Li Peng, the ‘Butcher of Beijing’, dies aged 90

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In this Oct. 24, 2017, photo, former Chinese Premier Li Peng, reach for his neck during the closing session of China's 19th Party Congress at the Great Hall of the People in Beijing, China. (AP)
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This photo taken on December 11, 1991 in Beijing shows Chinese Prime Minister Li Peng delivering a speech prior to his departure to India. (AFP)
Updated 24 July 2019

Li Peng, the ‘Butcher of Beijing’, dies aged 90

  • Two days before the declaration of martial law, Li met with student leaders, who cut him off and rebuked him for not addressing their demands in a surreal scene broadcast live on television

BEIJING: Former Chinese premier Li Peng — known as the “Butcher of Beijing” for his role in the Tiananmen Square crackdown — has died at the age of 90, state media said Tuesday.
Li died of an unspecified illness in Beijing after he failed to respond to medical treatment late Monday, the official Xinhua news agency said.
Li gained notoriety worldwide as one of the key architects of the brutal breakup of mass pro-democracy demonstrations in the capital on June 4, 1989, and stayed at the top of the Communist regime for more than a decade — remaining a hated symbol of the repression until his death.
Xinhua said Tuesday that Li “took decisive measures to stop the turmoil... and played an important role in this major struggle concerning the future fate of the party and the country.”
After vast crowds of students, workers and others had been encamped for weeks in Tiananmen Square to demand change, Li proclaimed martial law on May 20, 1989.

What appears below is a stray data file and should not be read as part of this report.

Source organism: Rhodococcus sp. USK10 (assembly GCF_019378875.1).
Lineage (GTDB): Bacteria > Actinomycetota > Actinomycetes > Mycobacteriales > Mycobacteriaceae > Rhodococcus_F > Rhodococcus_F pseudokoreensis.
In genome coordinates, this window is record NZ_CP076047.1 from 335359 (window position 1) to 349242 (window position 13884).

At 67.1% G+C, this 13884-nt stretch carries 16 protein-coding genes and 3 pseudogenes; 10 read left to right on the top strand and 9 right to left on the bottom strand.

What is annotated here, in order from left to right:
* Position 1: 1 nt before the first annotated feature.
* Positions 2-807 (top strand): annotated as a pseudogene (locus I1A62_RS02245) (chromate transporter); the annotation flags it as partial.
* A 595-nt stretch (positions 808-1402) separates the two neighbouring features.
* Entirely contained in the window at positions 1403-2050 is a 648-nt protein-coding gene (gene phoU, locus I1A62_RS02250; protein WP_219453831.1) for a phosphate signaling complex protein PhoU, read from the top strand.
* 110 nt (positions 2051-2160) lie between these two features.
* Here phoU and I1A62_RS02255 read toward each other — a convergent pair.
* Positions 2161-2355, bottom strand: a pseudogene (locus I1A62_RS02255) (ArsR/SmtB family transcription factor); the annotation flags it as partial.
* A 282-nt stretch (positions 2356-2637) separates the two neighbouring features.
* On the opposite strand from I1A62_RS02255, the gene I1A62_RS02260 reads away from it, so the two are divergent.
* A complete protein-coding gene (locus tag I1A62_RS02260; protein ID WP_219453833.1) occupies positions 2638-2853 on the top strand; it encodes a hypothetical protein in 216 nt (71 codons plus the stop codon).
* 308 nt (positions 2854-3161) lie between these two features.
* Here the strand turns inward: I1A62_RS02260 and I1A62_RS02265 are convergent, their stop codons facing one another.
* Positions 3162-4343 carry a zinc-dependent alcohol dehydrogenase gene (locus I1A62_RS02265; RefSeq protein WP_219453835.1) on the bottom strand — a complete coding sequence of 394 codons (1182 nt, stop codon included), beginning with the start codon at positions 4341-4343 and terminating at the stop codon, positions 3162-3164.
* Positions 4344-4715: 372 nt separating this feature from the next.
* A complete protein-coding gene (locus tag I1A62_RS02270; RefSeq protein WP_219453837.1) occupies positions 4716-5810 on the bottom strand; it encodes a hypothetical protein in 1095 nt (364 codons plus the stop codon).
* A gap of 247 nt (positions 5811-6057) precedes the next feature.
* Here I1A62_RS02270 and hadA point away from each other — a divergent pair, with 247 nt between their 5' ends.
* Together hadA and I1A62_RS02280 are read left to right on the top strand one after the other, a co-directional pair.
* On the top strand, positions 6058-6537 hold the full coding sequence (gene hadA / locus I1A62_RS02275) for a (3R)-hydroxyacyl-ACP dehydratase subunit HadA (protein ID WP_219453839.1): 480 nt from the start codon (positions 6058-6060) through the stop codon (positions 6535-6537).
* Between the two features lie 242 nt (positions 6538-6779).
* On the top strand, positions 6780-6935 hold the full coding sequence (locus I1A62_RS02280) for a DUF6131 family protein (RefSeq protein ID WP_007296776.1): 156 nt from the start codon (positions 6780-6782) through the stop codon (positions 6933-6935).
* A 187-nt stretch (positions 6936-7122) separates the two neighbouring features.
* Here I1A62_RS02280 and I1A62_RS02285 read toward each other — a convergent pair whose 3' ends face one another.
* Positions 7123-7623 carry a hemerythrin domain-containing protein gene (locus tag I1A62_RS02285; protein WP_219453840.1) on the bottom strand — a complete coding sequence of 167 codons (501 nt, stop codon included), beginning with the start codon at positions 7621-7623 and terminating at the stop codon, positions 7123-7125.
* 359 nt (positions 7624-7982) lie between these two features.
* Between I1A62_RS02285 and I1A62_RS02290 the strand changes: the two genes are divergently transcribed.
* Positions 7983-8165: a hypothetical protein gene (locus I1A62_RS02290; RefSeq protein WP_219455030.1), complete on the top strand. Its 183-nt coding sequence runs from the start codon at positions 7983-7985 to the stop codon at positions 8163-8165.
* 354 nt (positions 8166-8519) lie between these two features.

Two weeks later, on the night of June 3-4, the military put a bloody end to the protests, killing hundreds of unarmed civilians — by some estimates more than 1,000.
Though the decision to send in the troops was a collective one, Li was widely held responsible for the bloody crackdown.
It trailed him to the end of his official political career in 2003, with his trips abroad generating widespread protests — such as in Paris in 1996, where more than 2,000 took to the streets to decry his welcome by president Jacques Chirac.
Nevertheless, he remained a member of the elite Politburo Standing Committee for 15 years and for most of the 1990s, ranked number two behind then Chinese president Jiang Zemin.
He held the premiership for 11 years until 1998, and was chairman of China’s Communist-controlled parliament until 2003.
Former student leader Wu’er Kaixi, who famously confronted Li during a televised meeting and now lives in Taiwan, said his death “can’t bring any comfort to the families of the victims of June 4.”
“I believe that even if he dies, there will come a day when his corpse will be whipped!” he wrote on his Facebook page.
Chinese Internet censors were swift in blocking all comments about Li as news of his death spread, but before the cleanup several people had written on the Twitter-like platform Weibo that they “dare not say what he did.”